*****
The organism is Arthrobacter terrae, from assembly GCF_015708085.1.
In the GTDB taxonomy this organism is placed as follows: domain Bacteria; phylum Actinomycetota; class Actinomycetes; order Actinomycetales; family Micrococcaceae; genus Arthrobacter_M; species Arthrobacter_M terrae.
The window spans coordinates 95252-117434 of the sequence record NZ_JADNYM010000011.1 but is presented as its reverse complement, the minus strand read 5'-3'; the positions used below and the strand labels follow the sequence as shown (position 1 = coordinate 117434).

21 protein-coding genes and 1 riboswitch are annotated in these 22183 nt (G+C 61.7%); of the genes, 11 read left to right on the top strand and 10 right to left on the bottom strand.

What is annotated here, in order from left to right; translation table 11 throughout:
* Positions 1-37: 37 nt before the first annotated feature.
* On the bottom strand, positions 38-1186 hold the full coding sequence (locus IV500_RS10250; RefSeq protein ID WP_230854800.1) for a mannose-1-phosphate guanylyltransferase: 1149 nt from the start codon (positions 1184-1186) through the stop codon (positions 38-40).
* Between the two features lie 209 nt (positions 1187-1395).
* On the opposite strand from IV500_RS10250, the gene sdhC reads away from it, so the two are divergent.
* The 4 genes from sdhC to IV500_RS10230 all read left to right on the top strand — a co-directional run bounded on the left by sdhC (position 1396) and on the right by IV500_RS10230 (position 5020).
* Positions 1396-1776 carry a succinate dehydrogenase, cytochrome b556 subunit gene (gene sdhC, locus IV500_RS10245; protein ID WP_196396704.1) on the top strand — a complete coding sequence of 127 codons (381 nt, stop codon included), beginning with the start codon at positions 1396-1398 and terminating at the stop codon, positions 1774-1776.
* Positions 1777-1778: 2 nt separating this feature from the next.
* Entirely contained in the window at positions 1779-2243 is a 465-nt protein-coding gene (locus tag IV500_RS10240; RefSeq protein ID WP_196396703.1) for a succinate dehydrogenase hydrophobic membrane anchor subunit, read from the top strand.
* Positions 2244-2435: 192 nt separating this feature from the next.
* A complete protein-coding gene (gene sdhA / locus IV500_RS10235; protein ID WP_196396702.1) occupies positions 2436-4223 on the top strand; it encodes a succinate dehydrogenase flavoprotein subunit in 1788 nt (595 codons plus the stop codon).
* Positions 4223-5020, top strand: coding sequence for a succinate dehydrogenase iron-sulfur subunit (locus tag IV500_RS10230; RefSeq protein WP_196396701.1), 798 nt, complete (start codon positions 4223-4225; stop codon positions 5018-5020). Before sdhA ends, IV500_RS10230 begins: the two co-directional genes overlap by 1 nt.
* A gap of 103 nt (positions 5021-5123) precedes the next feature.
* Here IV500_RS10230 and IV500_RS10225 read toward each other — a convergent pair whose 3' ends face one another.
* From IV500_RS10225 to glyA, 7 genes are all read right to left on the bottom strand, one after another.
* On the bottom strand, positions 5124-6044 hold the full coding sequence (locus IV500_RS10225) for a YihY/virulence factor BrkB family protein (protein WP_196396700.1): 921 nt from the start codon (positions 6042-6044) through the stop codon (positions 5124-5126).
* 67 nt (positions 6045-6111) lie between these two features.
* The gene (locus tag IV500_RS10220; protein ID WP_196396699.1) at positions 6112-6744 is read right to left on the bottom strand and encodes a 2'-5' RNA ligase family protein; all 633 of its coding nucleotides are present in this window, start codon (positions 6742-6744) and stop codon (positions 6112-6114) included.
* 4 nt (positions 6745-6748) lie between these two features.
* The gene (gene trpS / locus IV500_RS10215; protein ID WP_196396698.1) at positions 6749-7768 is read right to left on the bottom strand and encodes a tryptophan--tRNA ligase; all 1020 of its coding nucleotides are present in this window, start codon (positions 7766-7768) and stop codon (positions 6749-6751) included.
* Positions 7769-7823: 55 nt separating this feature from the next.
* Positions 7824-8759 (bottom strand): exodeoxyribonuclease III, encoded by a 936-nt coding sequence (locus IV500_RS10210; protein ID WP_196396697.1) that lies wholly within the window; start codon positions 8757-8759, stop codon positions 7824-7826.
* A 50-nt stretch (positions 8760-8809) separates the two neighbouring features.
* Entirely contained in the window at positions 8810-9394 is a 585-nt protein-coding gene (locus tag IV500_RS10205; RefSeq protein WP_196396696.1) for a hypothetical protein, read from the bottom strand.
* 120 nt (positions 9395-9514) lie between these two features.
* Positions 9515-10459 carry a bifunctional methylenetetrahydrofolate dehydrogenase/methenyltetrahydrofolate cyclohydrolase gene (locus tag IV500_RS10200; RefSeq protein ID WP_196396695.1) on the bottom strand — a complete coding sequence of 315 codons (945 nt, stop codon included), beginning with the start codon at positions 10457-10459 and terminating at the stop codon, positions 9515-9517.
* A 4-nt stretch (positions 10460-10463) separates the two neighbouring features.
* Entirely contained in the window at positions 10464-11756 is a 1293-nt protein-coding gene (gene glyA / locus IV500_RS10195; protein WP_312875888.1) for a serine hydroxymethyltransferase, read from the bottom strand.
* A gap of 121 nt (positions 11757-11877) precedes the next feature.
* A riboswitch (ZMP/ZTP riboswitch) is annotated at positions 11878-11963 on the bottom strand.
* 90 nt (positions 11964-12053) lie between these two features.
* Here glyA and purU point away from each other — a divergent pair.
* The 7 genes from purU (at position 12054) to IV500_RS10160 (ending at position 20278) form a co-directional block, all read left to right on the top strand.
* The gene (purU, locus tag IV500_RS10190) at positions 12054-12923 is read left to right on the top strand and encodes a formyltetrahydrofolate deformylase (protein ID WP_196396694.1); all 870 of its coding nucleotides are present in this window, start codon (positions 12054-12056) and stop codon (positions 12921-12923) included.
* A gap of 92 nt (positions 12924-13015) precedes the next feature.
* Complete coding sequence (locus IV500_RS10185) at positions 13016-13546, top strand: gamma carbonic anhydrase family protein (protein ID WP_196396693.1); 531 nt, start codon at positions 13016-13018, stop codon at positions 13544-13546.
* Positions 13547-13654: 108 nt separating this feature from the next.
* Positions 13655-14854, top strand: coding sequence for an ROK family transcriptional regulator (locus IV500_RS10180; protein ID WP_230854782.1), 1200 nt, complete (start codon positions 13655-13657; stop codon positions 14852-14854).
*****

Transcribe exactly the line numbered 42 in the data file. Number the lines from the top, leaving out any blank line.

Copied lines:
* Positions 13655-14854, top strand: coding sequence for an ROK family transcriptional regulator (locus IV500_RS10180; protein ID WP_230854782.1), 1200 nt, complete (start codon positions 13655-13657; stop codon positions 14852-14854).